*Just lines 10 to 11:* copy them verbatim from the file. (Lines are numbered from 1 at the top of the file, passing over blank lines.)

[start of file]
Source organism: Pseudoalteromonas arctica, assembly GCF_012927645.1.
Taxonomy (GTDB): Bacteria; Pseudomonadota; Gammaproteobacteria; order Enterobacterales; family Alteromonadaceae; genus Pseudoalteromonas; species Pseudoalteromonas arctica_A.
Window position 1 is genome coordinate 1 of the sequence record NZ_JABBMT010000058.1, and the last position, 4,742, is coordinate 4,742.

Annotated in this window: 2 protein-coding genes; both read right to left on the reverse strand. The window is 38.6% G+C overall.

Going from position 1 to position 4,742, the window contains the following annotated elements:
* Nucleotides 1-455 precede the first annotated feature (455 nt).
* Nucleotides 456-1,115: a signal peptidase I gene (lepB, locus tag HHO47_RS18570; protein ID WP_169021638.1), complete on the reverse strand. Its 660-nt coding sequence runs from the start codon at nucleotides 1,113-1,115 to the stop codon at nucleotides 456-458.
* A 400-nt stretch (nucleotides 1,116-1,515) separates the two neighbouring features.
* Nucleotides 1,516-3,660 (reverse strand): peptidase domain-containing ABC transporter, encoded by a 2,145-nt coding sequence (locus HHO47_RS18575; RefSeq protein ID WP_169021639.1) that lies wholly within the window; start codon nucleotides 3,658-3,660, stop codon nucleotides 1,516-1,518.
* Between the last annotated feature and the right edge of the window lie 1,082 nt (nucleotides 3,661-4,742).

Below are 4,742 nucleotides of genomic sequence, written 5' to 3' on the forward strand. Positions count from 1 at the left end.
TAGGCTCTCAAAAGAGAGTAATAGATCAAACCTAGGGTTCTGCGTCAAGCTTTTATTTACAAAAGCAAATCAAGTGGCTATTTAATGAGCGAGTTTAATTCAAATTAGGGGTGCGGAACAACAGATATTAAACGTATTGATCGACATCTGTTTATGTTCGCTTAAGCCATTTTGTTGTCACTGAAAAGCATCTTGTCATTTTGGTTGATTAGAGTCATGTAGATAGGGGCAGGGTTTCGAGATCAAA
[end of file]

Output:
* Between the last annotated feature and the right edge of the window lie 1,082 nt (nucleotides 3,661-4,742).

Below are 4,742 nucleotides of genomic sequence, written 5' to 3' on the forward strand. Positions count from 1 at the left end.